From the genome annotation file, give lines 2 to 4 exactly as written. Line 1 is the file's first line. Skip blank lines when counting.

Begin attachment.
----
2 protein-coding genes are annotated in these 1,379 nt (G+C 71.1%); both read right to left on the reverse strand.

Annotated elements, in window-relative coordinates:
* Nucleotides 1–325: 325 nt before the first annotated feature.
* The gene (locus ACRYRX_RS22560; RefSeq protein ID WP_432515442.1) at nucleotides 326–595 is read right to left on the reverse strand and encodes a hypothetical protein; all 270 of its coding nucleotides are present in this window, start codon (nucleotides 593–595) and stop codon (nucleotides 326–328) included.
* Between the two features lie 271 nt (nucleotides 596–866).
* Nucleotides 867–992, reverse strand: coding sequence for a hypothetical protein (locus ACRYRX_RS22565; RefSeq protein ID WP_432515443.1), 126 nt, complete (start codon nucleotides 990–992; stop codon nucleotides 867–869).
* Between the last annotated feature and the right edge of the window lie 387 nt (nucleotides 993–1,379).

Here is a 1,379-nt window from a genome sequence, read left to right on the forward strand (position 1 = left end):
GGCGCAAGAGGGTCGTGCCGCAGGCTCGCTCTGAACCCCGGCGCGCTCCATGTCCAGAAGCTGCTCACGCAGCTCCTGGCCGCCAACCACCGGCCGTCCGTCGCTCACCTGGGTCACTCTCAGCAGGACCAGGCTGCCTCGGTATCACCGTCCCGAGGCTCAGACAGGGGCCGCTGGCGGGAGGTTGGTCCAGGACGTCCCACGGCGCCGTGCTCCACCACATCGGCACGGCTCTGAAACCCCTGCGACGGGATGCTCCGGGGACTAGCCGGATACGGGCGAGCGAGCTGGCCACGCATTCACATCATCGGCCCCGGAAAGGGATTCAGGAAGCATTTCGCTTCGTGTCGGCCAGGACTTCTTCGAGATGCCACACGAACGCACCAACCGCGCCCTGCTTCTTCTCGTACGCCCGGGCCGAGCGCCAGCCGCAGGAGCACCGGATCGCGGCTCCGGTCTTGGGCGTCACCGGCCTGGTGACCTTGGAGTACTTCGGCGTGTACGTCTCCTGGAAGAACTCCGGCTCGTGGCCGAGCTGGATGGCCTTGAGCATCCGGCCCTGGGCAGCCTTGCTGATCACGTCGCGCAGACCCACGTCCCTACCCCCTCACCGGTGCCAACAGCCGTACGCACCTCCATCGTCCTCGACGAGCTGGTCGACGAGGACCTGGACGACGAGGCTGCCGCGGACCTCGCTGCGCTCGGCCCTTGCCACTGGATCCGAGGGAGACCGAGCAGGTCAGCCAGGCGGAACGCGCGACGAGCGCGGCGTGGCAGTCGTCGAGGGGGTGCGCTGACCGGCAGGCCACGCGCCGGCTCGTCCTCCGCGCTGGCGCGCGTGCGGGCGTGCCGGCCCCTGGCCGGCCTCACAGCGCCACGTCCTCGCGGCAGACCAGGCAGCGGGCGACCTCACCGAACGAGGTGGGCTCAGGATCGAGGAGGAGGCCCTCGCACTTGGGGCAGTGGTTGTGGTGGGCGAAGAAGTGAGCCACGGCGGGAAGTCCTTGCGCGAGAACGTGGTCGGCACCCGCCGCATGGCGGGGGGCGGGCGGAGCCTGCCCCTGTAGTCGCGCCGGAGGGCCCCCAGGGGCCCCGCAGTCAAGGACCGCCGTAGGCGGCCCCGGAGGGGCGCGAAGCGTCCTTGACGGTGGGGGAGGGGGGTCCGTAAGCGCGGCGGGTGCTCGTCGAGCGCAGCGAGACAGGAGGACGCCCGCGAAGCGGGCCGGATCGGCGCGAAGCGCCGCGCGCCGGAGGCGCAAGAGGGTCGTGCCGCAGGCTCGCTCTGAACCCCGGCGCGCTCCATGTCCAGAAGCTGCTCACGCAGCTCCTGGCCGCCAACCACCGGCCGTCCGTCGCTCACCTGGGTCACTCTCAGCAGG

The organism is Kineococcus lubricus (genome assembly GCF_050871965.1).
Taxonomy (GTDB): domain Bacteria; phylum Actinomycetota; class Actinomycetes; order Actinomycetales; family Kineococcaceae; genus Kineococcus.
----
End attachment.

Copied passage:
Annotated elements, in window-relative coordinates:
* Nucleotides 1–325: 325 nt before the first annotated feature.
* The gene (locus ACRYRX_RS22560; RefSeq protein ID WP_432515442.1) at nucleotides 326–595 is read right to left on the reverse strand and encodes a hypothetical protein; all 270 of its coding nucleotides are present in this window, start codon (nucleotides 593–595) and stop codon (nucleotides 326–328) included.